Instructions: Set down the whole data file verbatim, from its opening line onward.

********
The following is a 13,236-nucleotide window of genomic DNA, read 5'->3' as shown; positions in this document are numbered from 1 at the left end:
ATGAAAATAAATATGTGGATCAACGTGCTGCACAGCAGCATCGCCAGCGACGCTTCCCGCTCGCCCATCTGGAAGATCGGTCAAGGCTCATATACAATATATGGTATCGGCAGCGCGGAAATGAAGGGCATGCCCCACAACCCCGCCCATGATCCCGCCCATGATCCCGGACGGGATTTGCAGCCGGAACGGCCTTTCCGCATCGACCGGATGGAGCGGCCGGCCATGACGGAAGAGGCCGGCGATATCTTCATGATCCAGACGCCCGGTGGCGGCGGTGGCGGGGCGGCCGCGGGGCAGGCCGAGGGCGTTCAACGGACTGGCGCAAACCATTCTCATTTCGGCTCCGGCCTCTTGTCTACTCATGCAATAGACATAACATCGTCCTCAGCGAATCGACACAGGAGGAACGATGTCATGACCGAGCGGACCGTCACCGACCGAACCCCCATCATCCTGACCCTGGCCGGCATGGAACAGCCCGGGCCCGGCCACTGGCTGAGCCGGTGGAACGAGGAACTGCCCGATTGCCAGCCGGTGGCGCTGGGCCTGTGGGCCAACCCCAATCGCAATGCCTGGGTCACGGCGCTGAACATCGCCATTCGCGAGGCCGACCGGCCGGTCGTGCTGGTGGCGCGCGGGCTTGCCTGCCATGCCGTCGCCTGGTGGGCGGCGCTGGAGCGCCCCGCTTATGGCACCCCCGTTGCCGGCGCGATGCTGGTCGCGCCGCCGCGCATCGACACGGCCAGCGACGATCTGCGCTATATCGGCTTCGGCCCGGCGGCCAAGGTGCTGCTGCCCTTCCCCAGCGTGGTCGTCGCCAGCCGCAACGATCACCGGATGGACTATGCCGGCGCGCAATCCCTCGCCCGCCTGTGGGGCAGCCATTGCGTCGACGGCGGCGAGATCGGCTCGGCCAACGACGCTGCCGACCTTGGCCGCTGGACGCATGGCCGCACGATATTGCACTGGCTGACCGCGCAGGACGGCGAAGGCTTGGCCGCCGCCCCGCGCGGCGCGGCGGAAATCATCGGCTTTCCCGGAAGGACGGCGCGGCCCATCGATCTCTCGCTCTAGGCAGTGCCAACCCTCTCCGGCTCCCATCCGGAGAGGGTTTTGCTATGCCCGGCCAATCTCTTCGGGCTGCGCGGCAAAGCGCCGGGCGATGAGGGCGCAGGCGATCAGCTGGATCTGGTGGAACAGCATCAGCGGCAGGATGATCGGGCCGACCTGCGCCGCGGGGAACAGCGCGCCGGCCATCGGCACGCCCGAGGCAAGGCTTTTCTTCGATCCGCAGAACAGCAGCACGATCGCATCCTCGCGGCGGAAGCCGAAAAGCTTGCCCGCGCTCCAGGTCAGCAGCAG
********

The following is a 13,236-nucleotide window of genomic DNA, read 5'->3' as shown; positions in this document are numbered from 1 at the left end:
ATGAAAATAAATATGTGGATCAACGTGCTGCACAGCAGCATCGCCAGCGACGCTTCCCGCTCGCCCATCTGGAAGATCGGTCAAGGCTCATATACAATATATGGTATCGGCAGCGCGGAAATGAAGGGCATGCCCCACAACCCCGCCCATGATCCCGCCCATGATCCCGGACGGGATTTGCAGCCGGAACGGCCTTTCCGCATCGACCGGATGGAGCGGCCGGCCATGACGGAAGAGGCCGGCGATATCTTCATGATCCAGACGCCCGGTGGCGGCGGTGGCGGGGCGGCCGCGGGGCAGGCCGAGGGCGTTCAACGGACTGGCGCAAACCATTCTCATTTCGGCTCCGGCCTCTTGTCTACTCATGCAATAGACATAACATCGTCCTCAGCGAATCGACACAGGAGGAACGATGTCATGACCGAGCGGACCGTCACCGACCGAACCCCCATCATCCTGACCCTGGCCGGCATGGAACAGCCCGGGCCCGGCCACTGGCTGAGCCGGTGGAACGAGGAACTGCCCGATTGCCAGCCGGTGGCGCTGGGCCTGTGGGCCAACCCCAATCGCAATGCCTGGGTCACGGCGCTGAACATCGCCATTCGCGAGGCCGACCGGCCGGTCGTGCTGGTGGCGCGCGGGCTTGCCTGCCATGCCGTCGCCTGGTGGGCGGCGCTGGAGCGCCCCGCTTATGGCACCCCCGTTGCCGGCGCGATGCTGGTCGCGCCGCCGCGCATCGACACGGCCAGCGACGATCTGCGCTATATCGGCTTCGGCCCGGCGGCCAAGGTGCTGCTGCCCTTCCCCAGCGTGGTCGTCGCCAGCCGCAACGATCACCGGATGGACTATGCCGGCGCGCAATCCCTCGCCCGCCTGTGGGGCAGCCATTGCGTCGACGGCGGCGAGATCGGCTCGGCCAACGACGCTGCCGACCTTGGCCGCTGGACGCATGGCCGCACGATATTGCACTGGCTGACCGCGCAGGACGGCGAAGGCTTGGCCGCCGCCCCGCGCGGCGCGGCGGAAATCATCGGCTTTCCCGGAAGGACGGCGCGGCCCATCGATCTCTCGCTCTAGGCAGTGCCAACCCTCTCCGGCTCCCATCCGGAGAGGGTTTTGCTATGCCCGGCCAATCTCTTCGGGCTGCGCGGCAAAGCGCCGGGCGATGAGGGCGCAGGCGATCAGCTGGATCTGGTGGAACAGCATCAGCGGCAGGATGATCGGGCCGACCTGCGCCGCGGGGAACAGCGCGCCGGCCATCGGCACGCCCGAGGCAAGGCTTTTCTTCGATCCGCAGAACAGCAGCACGATCGCATCCTCGCGGCGGAAGCCGAAAAGCTTGCCCGCGCTCCAGGTCAGCAGCAG